January 30th. The Kansas Supreme Court has issued its opinion in State v. Hoffman (No. 98,394). In an opinion joined by 7 others Justice Rosen affirmed Eric Hoffman’s felony murder and aggravated battery convictions for the killing in October 2005 of Stacy Morton. Justice Johnson concurred in the result, but wrote separately to reiterate an objection he has to part of the Court’s lesser included offences jurisprudence. Note: this case was argued while Chief Justice McFarland was still a member of the court. She was recused from the case and her place taken by Judge Stephen Hill of the Court of Appeals.
Hoffman and a friend, Aaron Wood, had fallen out with Stacy Morton over claims that Morton had told Wood’s fiancee that Wood was cheating on her. In September 2005 the three men were in a fight. In October 2005 Wood and Hoffman were walking past Morton’s house when Morton invited them in. While inside the house Hoffman and Wood beat Morton, Hoffman with brass knuckles. The two men then left and went to a bar, where they drank and took meth. Afterwards they returned to Morton’s house, cut the telephone line and broke in through the kitchen. There they picked up a kitchen knife, and used it and their own knives to stab Morton multiple times. Both men stabbed Morton, who died soon after.
Hoffman and Wood were both convicted of felony murder. Hoffman appealed his conviction on the grounds that the jury should have been instructed on a lesser included offense that they could convict him on in place of felony murder, since he argued that the jury might have found that he entered the house with the intention to commit only simple battery (a misdemeanor). The court rejected this argument. In felony murder cases the trial court only needs to instruct on a lesser included offense when the evidence of the underlying felony is weak or inconclusive. This is because felony murder stems from a death during the commission of a crime and the underlying crime provides the necessary intent to secure the murder conviction. The court held that there was nothing weak or inconclusive about the evidence of Hoffman’s underlying crime of aggravated burglary.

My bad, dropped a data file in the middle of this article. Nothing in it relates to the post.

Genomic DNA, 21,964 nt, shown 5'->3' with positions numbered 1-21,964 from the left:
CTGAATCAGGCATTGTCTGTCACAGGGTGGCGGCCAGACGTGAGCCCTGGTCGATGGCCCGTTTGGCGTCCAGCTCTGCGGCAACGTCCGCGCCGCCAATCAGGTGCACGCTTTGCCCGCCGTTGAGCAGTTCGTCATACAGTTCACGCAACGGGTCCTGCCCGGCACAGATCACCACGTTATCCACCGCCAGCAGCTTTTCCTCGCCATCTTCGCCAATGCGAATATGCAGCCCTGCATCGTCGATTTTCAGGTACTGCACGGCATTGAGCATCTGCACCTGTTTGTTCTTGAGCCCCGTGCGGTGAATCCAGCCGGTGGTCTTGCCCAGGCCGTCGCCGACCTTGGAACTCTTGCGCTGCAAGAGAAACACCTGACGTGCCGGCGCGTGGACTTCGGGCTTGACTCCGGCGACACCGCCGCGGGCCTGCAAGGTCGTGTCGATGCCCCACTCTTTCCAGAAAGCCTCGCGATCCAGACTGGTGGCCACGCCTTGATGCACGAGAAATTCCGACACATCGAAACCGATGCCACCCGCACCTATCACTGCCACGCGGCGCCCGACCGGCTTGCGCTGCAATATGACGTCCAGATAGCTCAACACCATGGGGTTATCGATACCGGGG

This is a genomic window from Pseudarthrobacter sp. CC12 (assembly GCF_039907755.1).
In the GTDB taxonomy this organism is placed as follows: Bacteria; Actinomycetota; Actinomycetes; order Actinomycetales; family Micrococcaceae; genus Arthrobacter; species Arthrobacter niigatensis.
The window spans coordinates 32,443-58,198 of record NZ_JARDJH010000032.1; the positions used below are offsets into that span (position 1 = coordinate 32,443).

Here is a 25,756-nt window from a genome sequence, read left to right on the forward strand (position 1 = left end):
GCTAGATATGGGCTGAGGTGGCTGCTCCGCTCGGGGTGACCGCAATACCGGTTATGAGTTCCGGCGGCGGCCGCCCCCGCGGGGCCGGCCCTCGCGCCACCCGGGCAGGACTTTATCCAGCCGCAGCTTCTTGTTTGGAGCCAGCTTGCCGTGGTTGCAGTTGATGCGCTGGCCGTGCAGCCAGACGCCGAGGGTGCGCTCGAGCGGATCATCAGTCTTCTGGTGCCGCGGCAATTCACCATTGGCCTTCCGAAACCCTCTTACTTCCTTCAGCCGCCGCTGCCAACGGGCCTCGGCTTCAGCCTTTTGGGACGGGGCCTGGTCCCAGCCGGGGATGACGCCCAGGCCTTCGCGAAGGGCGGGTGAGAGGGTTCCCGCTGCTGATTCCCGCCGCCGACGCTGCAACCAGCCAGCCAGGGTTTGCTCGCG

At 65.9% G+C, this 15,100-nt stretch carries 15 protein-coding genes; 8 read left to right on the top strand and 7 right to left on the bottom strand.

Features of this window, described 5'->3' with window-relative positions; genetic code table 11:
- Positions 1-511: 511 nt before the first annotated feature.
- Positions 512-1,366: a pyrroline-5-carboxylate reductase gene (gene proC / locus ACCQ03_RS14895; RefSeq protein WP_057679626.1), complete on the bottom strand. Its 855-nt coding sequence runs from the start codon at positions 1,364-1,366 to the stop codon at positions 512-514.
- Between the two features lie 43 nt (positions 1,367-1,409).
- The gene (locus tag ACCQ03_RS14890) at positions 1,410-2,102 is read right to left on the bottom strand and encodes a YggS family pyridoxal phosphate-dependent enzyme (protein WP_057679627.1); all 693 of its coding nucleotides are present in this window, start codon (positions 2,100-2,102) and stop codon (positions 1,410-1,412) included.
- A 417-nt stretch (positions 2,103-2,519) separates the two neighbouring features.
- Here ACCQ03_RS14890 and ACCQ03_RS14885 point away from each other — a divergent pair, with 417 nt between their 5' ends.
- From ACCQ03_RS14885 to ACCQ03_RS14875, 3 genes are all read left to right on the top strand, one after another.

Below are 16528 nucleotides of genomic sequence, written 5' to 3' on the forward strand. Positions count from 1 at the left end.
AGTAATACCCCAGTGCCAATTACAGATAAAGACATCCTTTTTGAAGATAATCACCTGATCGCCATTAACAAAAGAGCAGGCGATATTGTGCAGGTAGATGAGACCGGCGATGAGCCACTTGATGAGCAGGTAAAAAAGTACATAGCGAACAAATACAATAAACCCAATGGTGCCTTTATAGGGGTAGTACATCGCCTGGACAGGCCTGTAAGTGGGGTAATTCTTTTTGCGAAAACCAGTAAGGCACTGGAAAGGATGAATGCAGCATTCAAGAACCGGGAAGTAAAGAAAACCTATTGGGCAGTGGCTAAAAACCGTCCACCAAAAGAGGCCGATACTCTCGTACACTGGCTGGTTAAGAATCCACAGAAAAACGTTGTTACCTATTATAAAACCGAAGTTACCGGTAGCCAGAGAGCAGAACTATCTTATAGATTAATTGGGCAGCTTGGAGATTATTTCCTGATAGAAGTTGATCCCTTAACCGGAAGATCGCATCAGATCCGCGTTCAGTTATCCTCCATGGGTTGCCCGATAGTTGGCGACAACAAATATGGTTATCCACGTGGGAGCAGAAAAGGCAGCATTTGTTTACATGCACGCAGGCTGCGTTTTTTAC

The court also rejected Hoffman’s arguments that the coroners report did not prove whether Morton died as a result of the first beating (where Hoffman was invited into the house and therefore it would not be felony murder) or the second, and Hoffman’s argument that the jury should not have been shown autopsy photos. The Court held that since Morton was alive at the time of the second attack, no matter what would have happened without it, it was directly responsible for his death. Autopsy photos were admissable as they met part of the State’s burden to prove all the elements of its case, namely the cause of death.
The Court therefore affirmed Hoffman’s conviction and life sentence.
Justice Johnson concurred. He objects to the rule that felony murder lesser included offences be based on the evidence of the underlying crime. He would base the rules around that instruction on the evidence of the alternative crime. In this case, he dispenses with that possibility in one line since the definition of simple battery is touching “in a rude, insulting, or angry manner”, and no credible jury would have believed that was all he intended when he entered the house the second time. Johnson wrote more fully about his position in State v. Jones (2008), which we covered here.